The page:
Any fortress or castle in the world carries a piece of history that has passed by and eroded, yet evolved its fabric culturally, architecturally, and religiously. The Sforza Castle in Milan, Italy is no different and this is what I found out after visiting it.
Milan, generally, is a welcoming city with its Italian vibes. However, it is this castle that brings about its true nature both historic and present.
Before going on stating what you can do in the castle, let us take a dive in the pool of history. I know I hate it, too, but for the sake of understanding this place better, let’s spare some moments.
A Short History
Sforza Castle or Sforcesca castle has seen many eras of complex invasions, sieges, and renovations. Built in the 1450s by Francesco Sforza, it is one of the few remnants of the 14th-century citadels. However, before it was a castle or a residential quarter of the notable rulers, it had been a Visconti fortress with impeccable defense systems – walls and towers that are so high and mighty. It was on the ruins of this fortress that Sforza built the Sforza Castle.
At the time of its peak exuberance and function, notable artists such as Leonardo da Vinci had taken part in designing its defenses. Today, the castle is the home of several important museums of Italy, which collect numerous artifacts from the history of Milan. These include the final piece of Michelangelo called the Rondanini Pieta (Unfinished Pieta) and the craftwork of Leonardo da Vinci.
Inside the Sforza Castle
Today, the castle mainly hosts some museums and libraries that house fragments and artifacts from different eras of the past. You’d spend quality time in learning about those eras and marveling about the way they created things even in those years of lesser civilization. These museums include: the Egyptian Museum, Ancient Art, Furniture Museum, The Pinacoteca, Applied Arts, Museum of Musical Instruments, and Museo de la Pieta Rondanini.
Museums Inside Sforza Castle
1. Museo Egizio or the Egyptian Museum
Housing more than 30, 000 artifacts, the museum is mainly dedicated to the Egyptian archaeology and anthropology. From papyrus maps to portraits of ancient Egyptian dancers, I let my eyes feast on the relics of ancient Egypt. Approaching the sarcophagi, I couldn’t resist the thoughts of being trapped there for the times to come. I mean even my soul would scream in agony if, god forbid, I’d be in there.
2. The Museum of Ancient Art
This museum is dedicated to the prehistory and the protohistory of humankind. There are many treasures in here, but what truly took me by an artistic surprise was the unfinished work of Michelangelo, the Pieta Rondanini. It was his last piece of unfinished work and I took my liberty of imagining in ways in which he’d have completed it (please don’t ask about them).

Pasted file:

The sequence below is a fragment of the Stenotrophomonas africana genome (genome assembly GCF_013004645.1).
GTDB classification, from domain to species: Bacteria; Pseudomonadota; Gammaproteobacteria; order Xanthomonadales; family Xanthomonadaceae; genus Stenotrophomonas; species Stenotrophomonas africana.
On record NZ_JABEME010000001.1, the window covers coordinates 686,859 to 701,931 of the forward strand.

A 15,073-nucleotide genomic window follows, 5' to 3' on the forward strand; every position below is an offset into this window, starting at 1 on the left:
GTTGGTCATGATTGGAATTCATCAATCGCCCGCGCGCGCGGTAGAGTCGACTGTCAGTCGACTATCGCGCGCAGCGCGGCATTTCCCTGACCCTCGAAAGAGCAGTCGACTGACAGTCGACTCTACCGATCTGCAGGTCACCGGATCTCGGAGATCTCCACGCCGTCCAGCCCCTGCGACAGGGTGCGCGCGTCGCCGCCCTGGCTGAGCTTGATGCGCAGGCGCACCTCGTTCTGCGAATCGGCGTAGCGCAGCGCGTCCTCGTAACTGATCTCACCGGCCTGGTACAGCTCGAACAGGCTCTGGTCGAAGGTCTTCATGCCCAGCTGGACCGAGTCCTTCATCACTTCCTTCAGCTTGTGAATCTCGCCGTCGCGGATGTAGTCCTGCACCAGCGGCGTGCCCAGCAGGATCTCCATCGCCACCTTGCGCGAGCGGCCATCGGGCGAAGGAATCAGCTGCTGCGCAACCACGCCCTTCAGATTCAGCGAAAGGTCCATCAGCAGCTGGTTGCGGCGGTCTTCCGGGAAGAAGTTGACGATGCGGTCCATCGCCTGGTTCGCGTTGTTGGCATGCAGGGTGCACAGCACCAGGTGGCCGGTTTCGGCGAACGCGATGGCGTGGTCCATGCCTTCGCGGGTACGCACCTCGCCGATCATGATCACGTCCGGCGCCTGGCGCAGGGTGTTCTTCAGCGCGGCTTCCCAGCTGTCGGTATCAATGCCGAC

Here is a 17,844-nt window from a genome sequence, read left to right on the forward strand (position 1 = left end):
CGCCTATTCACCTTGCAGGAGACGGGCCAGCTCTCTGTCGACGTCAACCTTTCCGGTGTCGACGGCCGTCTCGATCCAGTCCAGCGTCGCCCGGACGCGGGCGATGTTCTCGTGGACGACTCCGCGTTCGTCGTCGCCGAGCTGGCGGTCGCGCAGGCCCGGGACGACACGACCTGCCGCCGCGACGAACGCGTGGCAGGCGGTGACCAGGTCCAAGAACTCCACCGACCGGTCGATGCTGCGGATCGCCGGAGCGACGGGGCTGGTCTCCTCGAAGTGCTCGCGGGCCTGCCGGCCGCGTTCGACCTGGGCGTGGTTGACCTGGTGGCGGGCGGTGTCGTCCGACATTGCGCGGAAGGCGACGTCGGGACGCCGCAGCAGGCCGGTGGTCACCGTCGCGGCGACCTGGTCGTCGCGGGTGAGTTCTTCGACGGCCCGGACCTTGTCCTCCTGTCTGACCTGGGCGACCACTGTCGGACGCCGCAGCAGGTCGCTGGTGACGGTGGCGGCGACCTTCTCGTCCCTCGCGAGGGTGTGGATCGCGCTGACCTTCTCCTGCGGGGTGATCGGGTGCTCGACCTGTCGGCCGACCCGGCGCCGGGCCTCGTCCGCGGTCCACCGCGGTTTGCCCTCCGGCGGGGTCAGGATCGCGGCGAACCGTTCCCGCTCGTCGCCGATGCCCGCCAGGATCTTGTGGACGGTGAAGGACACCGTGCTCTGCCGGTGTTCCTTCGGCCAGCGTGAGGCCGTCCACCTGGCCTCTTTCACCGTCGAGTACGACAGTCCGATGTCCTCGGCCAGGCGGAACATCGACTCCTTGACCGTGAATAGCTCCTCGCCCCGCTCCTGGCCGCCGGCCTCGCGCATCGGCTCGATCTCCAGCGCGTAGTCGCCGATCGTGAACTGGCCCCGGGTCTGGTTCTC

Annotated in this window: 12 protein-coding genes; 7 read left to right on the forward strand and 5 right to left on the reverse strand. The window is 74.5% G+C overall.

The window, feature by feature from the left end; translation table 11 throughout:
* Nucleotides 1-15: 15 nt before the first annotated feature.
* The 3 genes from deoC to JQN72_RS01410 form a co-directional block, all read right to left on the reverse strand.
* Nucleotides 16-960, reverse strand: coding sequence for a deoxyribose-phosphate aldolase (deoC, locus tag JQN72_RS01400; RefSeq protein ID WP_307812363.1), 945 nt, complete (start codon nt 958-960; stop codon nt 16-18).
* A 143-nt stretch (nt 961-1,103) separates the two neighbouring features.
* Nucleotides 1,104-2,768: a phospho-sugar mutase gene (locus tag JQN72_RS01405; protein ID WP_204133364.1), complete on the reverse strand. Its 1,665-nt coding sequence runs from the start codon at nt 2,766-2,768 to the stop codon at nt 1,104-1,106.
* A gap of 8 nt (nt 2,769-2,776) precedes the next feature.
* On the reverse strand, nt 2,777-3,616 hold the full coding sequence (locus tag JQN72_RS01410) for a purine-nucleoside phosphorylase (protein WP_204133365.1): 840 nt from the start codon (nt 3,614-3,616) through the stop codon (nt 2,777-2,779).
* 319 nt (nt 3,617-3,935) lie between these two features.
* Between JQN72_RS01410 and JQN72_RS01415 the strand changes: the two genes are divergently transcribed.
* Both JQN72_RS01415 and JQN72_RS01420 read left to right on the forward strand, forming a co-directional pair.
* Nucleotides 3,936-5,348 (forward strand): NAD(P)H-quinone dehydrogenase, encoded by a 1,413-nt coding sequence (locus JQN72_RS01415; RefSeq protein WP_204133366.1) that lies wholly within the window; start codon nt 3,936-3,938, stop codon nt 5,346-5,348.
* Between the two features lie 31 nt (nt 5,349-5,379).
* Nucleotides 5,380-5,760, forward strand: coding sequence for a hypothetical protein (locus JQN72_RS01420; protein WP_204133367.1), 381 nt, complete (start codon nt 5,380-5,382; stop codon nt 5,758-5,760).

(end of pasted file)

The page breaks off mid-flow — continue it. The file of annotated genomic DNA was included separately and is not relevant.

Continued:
3. The Furniture Museum
As the name suggests, it is a museum of ancient furniture and sculptures that are made from wood. I saw many wonders here. It was appalling to see how the artistic hands had changed pieces of logs into beautiful sculptures.
4. The Pinacoteca
This museum is mainly dedicated to the Italian artwork. I’m sure that if you’re a true art lover, you’d spend hours here absorbing the techniques of intricate art and craft produced by the likes of Mantegna, Tintoretto, and Canale.
5. The Museum of Musical Instruments
I had never had the privilege of visiting a museum that is solely dedicated to the world of musical instruments. But as they say, every dog has its day, I too got the chance to see how different music instruments evolved when I visited Sforza Castle. The most interesting pieces here are the harpsichord and the double virginal of the Flemish origin. They’re pretty interesting.
6. Applied Arts Collection
From hunting equipment to ancient jewelry, I was delighted to see in this museum how we, humans, have evolved in terms of finesse in the making of breathtaking artifacts from drab raw materials. It seemed as from every object, whether a hunting instrument or something else, the tales of craftsmanship dripped drop by drop.
7. Museo de la Pieta Rondanini
This museum is solely dedicated to the Unfinished Pieta by Michelangelo. Nothing more to see here but the lone statue in the middle of the museum. You can inspect the unfinished marble statue in 360 degrees view.
So, these were some of the museums that I visited in the Sforza Castle. However, what I can’t really forget is the view of the whole of the castle from its crenulated walls. If you are planning to go here, don’t miss the guided tour of these walls.
WHERE TO STAY IN MILAN
I decided to stay at Hotel Ornato because there’s only a small difference compare to paying a bed in a hostel. I had nice room in this fabulous boutique hotel. It’s clean and the ambience is great! The staff are extra wonderful, too! The only thing that you might not like is that – it’s 30 minutes by tram to downtown Milan. If you don’t mind the commute, this hotel is perfect for you! Thirty minutes on the tram is a good way to get to know the city.
Not a Solo Traveler? Join a tour!
Well, you know, solo travel is not for everyone. Should you decide to go on with a tour group, go with –. They have a wide variety of tours for all ages and different kinds of travelers, including solo, seniors, teenagers and family.